This assumes “the Mormon public” by and large is even an active consumer of art. I submit the vast majority of the LDS population doesn’t even pay attention to any of this at all. How many Mormons even knew there was a 6th Annual International Art Competition, beyond a vague recollection of something in an Ensign some time back with someting about paintings? Sure, a lot of the stuff is cliche, but it seems to me vast majority of the LDS population would fall into the “apathetic” and “nonplused” category when it comes to LDS themed or derived art. I know I dont pay it even the slighest bit of attention, not one single neuron, and I cannot ever even recall discussing LDS art, pro or con, at church or with a church member ever.

    Comment by Kurt — March 8, 2006 @ 6:53 am

  2. Lovely post, John. Could you find a website or two that feature good medieval religious art?

    Comment by Ronan — March 8, 2006 @ 7:31 am

  3. Where is this horrible artwork located? I can’t seem to find it on the website.

    Comment by jjohnsen — March 8, 2006 @ 9:10 am

  4. Linky linky!

    Unfortunately it shows up very small under firefox. Insert “model school” joke here.

    Comment by a random John — March 8, 2006 @ 10:33 am

  5. I have to agree with Kurt. I don’t give much thought to art, especially LDS art.

    On the other hand, I work for a place that does customer service for Sothebys (highbrow auction house), and they have publications of the things they are selling. There are several books that contain different kind of art that are for sale. Having looked through most of these books, the art that attracts me most is the Renaissance paintings.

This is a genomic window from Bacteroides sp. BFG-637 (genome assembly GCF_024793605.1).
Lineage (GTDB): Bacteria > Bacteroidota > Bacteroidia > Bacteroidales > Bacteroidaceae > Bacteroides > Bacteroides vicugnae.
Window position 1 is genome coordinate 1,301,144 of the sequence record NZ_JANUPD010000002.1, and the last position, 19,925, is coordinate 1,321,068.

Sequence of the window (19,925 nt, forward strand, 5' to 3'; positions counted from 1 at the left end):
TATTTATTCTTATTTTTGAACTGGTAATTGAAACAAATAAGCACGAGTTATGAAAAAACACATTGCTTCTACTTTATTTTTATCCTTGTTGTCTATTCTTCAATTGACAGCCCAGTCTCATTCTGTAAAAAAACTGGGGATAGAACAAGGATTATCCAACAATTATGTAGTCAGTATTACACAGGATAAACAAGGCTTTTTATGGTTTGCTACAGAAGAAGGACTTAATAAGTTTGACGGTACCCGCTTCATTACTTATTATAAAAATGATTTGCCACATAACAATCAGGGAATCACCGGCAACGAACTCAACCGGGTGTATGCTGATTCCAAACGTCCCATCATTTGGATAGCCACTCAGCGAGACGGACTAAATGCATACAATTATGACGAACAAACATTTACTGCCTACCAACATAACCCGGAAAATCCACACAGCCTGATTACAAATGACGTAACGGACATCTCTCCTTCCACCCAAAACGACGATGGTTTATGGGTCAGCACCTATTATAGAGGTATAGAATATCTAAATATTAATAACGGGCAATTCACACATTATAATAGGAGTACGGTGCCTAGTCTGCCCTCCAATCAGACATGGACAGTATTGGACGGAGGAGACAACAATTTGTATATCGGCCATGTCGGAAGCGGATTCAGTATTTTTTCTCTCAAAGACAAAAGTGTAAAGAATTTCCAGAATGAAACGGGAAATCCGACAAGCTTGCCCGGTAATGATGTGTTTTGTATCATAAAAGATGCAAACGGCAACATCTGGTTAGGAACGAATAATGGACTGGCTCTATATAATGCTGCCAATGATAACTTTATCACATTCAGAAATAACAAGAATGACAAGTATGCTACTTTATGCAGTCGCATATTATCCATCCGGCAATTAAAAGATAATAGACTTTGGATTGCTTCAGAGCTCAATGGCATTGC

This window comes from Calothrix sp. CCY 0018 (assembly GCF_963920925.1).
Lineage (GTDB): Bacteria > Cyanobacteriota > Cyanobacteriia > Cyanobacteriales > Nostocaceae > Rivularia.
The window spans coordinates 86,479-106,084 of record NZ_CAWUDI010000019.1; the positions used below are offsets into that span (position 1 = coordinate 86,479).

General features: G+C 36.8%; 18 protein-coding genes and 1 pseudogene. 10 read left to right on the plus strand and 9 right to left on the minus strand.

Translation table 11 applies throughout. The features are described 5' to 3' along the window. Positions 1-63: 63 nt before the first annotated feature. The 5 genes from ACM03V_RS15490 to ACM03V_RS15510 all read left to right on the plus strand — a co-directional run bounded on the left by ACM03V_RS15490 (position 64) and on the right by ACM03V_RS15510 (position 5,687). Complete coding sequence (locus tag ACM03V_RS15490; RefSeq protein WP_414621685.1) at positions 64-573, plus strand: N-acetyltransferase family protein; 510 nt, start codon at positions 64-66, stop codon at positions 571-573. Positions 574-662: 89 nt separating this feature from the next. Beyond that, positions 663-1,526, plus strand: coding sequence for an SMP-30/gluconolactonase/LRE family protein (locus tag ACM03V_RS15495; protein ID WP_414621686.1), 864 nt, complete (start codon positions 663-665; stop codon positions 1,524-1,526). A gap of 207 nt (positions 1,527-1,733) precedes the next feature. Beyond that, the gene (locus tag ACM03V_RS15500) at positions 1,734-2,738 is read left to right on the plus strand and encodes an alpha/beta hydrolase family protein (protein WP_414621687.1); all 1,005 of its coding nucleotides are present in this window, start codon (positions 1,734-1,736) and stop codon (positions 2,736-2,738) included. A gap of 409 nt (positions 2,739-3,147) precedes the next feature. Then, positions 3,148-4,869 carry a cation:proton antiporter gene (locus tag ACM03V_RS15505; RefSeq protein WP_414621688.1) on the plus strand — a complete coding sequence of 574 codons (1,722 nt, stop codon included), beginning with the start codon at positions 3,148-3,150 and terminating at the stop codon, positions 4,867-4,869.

I don’t care much for a lot of the abstract art.

    Comment by Ian Cook — March 8, 2006 @ 11:57 am

  6. John, so what are you saying? Good art must be something abstract so our minds can imagine what it portrays? You don’t like Mormon art because it doesn’t do that.

    You say “That perfectly summarizes Mormon art. Much of the work in this show can toy with your emotions if you let it. But it won’t give you a true encounter with the Divine.”

    I think you’re right, that’s what Mormon art is, it isn’t Renaissance, or Baroque or whatever and will never be that kind of art.

    I’m just glad it’s not J.W. art, now that is really tacky!

    Comment by don — March 8, 2006 @ 1:19 pm

  7. The problem with this analysis is that during the Renaissance there was a lot of symbolism. Indeed the current revival of DaVincie in the popular mind is tied to this role of symbols in art. But even ignoring that one should note that much of what gave the Renaissance its breath was the rediscovery of the texts and symbols of late antiquity. Many of the Renaissance artists were simultaneously expressing a return to Plato over against the dryness of Aristotle. Thus there was essentially a double movement.

    Interestingly in the Medieval period while there were symbols, symbols were also distrusted and often driven underground. The “how” of the symbol was not given the place of its expression until the Renaissance. I’d also say that modern abstract art, such as one might find in Pollock or even the strong ironic art of late 20th century finds its core in the Renaissance. Both irony as well as “expressionist” instinct is manifest there but carefully embodied within a realistic tendency.

    What is lacking in modern LDS art is symbolism, but more importantly that embodiment of both emotion, mood and symbol and converged into one. That is the embodiment of symbols in a body.

    Instead we get bodies stripped of the soul that enlivens them. Likewise symbols stripped of what it is that motivates them. Their body and humanity or at least relevance for humanity.

    Comment by Clark Goble — March 8, 2006 @ 2:16 pm